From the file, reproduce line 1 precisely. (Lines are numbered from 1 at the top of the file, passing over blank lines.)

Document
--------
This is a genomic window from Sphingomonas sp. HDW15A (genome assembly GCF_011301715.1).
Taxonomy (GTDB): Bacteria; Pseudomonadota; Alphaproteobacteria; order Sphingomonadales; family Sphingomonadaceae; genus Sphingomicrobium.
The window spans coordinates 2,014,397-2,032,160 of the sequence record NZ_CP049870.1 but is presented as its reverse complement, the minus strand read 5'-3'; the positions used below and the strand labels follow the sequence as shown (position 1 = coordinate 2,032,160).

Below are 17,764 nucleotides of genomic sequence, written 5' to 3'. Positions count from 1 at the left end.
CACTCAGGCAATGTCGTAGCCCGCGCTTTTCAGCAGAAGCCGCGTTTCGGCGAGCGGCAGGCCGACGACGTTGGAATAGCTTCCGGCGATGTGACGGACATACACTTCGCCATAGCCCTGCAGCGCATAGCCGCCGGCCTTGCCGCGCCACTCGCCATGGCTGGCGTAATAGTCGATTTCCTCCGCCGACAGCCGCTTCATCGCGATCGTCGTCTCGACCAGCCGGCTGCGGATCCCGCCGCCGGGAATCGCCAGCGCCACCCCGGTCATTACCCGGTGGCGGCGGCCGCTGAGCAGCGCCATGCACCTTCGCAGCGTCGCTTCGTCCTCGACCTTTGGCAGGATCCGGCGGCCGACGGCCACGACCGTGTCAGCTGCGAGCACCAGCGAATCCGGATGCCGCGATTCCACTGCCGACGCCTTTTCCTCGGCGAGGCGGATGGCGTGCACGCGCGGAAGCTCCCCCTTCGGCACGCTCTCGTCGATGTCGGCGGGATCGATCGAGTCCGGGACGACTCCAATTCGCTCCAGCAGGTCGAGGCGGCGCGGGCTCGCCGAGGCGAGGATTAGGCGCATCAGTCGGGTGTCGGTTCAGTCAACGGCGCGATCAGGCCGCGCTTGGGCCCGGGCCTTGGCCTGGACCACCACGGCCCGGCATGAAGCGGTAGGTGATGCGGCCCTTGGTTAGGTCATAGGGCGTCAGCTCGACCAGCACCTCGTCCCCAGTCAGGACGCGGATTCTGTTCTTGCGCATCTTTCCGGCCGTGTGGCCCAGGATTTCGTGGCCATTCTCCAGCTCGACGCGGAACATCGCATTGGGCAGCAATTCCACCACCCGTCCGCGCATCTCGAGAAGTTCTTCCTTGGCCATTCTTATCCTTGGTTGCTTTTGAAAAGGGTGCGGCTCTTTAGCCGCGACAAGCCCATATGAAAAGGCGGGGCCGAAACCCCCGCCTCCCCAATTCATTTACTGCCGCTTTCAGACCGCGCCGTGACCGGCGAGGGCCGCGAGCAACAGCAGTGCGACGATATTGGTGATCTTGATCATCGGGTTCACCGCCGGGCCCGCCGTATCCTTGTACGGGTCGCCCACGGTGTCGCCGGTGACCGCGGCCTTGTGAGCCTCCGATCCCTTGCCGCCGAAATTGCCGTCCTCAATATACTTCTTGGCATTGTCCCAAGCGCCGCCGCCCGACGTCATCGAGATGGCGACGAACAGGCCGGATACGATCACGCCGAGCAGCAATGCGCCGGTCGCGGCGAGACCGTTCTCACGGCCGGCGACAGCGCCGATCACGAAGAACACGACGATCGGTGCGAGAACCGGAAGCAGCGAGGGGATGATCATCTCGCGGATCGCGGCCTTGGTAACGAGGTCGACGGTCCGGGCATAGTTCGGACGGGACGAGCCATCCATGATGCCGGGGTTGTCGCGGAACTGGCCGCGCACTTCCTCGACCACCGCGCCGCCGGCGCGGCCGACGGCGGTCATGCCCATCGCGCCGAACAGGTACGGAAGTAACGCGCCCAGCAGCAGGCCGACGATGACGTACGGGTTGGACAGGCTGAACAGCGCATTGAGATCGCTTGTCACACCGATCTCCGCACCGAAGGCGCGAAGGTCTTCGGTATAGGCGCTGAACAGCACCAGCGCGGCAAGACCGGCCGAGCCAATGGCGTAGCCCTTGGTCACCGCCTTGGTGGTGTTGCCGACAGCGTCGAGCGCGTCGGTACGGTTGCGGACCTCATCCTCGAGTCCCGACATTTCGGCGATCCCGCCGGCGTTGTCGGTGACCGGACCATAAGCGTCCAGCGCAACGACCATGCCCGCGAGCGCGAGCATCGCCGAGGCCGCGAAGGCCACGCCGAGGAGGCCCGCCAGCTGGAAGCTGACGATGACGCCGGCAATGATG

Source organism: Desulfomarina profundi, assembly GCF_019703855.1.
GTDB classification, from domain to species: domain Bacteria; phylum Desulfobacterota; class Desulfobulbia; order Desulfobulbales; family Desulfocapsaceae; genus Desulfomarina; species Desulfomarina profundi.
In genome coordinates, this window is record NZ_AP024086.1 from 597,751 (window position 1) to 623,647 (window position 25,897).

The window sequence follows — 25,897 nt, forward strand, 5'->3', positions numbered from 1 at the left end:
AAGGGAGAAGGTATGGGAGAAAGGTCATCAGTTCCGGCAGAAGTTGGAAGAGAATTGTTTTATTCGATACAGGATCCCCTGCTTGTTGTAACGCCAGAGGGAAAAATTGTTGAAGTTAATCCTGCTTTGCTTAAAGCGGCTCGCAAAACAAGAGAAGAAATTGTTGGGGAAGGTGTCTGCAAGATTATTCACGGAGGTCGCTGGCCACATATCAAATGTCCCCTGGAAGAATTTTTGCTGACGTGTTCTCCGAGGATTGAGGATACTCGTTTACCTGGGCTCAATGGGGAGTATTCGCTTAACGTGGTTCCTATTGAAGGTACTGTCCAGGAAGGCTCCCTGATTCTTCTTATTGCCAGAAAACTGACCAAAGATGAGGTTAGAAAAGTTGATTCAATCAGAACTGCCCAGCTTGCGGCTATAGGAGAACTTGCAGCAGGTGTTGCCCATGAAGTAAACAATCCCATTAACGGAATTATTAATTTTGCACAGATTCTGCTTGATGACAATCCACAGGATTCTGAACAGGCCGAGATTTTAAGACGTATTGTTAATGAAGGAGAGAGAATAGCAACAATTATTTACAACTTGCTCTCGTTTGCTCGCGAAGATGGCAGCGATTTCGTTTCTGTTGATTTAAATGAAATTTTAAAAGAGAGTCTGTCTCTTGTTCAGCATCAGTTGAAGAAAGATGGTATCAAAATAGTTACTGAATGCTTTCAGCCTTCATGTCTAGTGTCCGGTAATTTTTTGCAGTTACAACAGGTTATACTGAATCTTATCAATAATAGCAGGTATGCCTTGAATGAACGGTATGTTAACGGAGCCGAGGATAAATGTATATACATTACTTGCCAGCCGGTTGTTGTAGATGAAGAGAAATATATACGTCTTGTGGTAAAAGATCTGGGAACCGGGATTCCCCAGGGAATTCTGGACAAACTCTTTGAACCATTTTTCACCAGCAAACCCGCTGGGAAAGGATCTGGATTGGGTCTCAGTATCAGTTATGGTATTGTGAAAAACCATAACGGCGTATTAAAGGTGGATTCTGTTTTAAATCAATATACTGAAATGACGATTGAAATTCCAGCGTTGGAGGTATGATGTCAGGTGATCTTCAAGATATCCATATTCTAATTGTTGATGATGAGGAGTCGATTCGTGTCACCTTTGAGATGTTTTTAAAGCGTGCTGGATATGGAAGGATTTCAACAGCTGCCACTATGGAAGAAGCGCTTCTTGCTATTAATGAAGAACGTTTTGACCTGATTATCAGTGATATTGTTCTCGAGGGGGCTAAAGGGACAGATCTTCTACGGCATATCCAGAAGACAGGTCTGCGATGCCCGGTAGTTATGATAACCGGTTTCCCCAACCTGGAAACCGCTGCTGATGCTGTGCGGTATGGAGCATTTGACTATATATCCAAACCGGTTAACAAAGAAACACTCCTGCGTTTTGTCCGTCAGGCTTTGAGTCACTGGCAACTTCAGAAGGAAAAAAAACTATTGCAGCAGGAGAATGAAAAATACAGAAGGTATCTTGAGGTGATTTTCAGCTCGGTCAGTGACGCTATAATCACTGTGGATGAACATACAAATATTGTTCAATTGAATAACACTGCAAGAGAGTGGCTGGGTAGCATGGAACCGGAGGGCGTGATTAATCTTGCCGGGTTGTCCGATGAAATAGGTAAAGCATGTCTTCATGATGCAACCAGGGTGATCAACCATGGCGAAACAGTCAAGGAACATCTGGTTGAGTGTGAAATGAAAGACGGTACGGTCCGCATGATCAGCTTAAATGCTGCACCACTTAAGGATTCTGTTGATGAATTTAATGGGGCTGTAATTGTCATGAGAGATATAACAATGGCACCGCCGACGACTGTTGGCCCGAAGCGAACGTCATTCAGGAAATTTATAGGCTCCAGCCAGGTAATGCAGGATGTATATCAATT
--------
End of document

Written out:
This is a genomic window from Sphingomonas sp. HDW15A (genome assembly GCF_011301715.1).